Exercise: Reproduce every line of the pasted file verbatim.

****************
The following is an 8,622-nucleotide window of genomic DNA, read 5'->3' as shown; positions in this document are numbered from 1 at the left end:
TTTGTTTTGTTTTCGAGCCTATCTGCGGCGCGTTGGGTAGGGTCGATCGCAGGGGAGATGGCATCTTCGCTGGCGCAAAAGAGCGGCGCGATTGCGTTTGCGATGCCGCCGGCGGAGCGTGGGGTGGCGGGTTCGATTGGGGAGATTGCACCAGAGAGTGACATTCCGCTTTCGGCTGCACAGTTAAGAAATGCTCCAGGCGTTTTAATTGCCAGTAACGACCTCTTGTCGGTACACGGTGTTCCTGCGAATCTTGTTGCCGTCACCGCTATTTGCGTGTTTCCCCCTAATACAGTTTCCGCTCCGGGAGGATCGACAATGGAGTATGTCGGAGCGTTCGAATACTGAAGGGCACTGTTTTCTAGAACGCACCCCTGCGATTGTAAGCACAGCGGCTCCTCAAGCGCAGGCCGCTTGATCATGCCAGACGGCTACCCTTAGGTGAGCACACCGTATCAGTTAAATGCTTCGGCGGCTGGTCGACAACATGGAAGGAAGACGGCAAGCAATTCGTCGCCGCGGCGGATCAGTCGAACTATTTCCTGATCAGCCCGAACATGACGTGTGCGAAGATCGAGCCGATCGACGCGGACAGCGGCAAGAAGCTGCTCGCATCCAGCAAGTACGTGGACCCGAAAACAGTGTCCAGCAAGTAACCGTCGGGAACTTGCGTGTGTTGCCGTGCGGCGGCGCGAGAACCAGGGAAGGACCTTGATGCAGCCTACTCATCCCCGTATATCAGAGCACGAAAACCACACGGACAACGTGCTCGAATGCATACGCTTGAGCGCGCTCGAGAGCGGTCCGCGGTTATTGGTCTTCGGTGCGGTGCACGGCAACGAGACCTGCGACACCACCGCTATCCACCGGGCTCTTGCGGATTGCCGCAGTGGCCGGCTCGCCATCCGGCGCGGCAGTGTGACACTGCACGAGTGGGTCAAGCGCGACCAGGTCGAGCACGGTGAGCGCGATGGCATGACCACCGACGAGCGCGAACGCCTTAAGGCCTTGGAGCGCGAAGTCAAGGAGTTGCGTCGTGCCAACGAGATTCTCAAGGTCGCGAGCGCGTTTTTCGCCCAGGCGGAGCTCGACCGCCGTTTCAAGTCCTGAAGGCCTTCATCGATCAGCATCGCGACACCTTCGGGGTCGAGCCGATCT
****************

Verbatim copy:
The following is an 8,622-nucleotide window of genomic DNA, read 5'->3' as shown; positions in this document are numbered from 1 at the left end:
TTTGTTTTGTTTTCGAGCCTATCTGCGGCGCGTTGGGTAGGGTCGATCGCAGGGGAGATGGCATCTTCGCTGGCGCAAAAGAGCGGCGCGATTGCGTTTGCGATGCCGCCGGCGGAGCGTGGGGTGGCGGGTTCGATTGGGGAGATTGCACCAGAGAGTGACATTCCGCTTTCGGCTGCACAGTTAAGAAATGCTCCAGGCGTTTTAATTGCCAGTAACGACCTCTTGTCGGTACACGGTGTTCCTGCGAATCTTGTTGCCGTCACCGCTATTTGCGTGTTTCCCCCTAATACAGTTTCCGCTCCGGGAGGATCGACAATGGAGTATGTCGGAGCGTTCGAATACTGAAGGGCACTGTTTTCTAGAACGCACCCCTGCGATTGTAAGCACAGCGGCTCCTCAAGCGCAGGCCGCTTGATCATGCCAGACGGCTACCCTTAGGTGAGCACACCGTATCAGTTAAATGCTTCGGCGGCTGGTCGACAACATGGAAGGAAGACGGCAAGCAATTCGTCGCCGCGGCGGATCAGTCGAACTATTTCCTGATCAGCCCGAACATGACGTGTGCGAAGATCGAGCCGATCGACGCGGACAGCGGCAAGAAGCTGCTCGCATCCAGCAAGTACGTGGACCCGAAAACAGTGTCCAGCAAGTAACCGTCGGGAACTTGCGTGTGTTGCCGTGCGGCGGCGCGAGAACCAGGGAAGGACCTTGATGCAGCCTACTCATCCCCGTATATCAGAGCACGAAAACCACACGGACAACGTGCTCGAATGCATACGCTTGAGCGCGCTCGAGAGCGGTCCGCGGTTATTGGTCTTCGGTGCGGTGCACGGCAACGAGACCTGCGACACCACCGCTATCCACCGGGCTCTTGCGGATTGCCGCAGTGGCCGGCTCGCCATCCGGCGCGGCAGTGTGACACTGCACGAGTGGGTCAAGCGCGACCAGGTCGAGCACGGTGAGCGCGATGGCATGACCACCGACGAGCGCGAACGCCTTAAGGCCTTGGAGCGCGAAGTCAAGGAGTTGCGTCGTGCCAACGAGATTCTCAAGGTCGCGAGCGCGTTTTTCGCCCAGGCGGAGCTCGACCGCCGTTTCAAGTCCTGAAGGCCTTCATCGATCAGCATCGCGACACCTTCGGGGTCGAGCCGATCT